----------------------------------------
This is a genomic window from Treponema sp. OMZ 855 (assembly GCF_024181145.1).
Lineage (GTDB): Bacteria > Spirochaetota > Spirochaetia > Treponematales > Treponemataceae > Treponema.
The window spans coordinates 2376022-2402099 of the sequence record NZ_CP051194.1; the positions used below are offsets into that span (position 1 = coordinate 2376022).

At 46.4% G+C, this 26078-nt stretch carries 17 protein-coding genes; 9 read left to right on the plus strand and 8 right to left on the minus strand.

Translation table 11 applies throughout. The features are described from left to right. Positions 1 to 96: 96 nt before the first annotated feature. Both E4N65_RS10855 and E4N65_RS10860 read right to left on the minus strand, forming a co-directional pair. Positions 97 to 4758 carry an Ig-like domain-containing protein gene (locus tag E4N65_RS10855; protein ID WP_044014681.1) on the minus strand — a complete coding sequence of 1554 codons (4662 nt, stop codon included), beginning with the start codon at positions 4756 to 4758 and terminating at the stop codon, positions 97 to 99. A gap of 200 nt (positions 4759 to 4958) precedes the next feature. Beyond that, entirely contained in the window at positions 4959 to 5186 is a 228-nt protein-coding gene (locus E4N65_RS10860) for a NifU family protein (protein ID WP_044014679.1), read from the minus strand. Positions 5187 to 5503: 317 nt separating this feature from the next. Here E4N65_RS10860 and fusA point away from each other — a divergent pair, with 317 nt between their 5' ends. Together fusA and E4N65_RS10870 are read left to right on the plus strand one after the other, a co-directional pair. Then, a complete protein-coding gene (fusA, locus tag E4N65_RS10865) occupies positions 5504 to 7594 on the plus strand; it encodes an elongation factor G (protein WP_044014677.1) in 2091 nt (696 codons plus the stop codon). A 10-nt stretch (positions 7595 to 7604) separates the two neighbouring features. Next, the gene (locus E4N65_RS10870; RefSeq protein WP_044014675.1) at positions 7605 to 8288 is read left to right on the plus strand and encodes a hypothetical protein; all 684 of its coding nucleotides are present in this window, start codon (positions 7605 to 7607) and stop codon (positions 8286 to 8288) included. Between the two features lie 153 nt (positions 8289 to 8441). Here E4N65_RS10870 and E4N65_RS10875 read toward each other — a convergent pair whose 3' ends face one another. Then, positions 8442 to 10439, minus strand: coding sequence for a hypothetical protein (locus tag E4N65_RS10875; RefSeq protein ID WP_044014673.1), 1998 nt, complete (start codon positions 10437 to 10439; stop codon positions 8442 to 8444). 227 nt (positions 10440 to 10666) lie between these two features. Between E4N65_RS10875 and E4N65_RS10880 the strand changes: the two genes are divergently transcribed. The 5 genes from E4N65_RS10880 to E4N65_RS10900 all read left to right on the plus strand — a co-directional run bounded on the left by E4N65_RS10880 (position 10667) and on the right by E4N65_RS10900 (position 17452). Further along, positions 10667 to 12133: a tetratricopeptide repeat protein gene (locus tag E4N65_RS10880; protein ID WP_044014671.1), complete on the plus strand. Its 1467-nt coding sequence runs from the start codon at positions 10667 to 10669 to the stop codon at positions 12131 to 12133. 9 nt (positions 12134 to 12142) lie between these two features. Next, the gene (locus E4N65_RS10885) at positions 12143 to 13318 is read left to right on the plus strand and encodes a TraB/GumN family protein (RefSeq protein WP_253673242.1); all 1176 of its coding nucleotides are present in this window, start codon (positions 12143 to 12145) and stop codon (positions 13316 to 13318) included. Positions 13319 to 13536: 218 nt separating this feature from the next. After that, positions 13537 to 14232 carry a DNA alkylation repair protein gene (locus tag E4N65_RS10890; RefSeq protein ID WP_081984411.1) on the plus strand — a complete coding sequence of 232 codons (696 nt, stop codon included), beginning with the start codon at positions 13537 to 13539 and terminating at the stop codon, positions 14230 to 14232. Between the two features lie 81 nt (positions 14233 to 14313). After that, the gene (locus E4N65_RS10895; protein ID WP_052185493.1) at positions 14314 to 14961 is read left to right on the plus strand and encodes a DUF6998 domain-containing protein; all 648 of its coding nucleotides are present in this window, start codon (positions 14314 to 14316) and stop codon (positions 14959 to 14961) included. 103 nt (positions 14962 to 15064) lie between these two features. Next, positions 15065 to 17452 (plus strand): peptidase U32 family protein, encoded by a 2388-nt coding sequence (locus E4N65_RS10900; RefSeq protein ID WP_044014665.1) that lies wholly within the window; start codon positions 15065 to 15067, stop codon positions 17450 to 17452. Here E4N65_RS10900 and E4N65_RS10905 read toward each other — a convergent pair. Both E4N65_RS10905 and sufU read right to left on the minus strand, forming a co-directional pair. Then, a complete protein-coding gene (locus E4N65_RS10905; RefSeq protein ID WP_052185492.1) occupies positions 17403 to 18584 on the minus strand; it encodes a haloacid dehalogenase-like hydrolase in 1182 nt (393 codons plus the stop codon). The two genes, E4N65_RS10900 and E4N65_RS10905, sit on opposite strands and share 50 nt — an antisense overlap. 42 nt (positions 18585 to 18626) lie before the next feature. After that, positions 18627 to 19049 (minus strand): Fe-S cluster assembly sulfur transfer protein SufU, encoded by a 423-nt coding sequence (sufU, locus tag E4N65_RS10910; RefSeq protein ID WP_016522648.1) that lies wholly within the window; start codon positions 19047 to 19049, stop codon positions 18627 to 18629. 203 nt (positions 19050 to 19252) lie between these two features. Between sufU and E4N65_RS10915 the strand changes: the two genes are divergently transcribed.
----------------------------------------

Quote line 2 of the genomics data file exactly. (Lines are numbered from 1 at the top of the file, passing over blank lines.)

Lineage (GTDB): Bacteria > Spirochaetota > Spirochaetia > Treponematales > Treponemataceae > Treponema.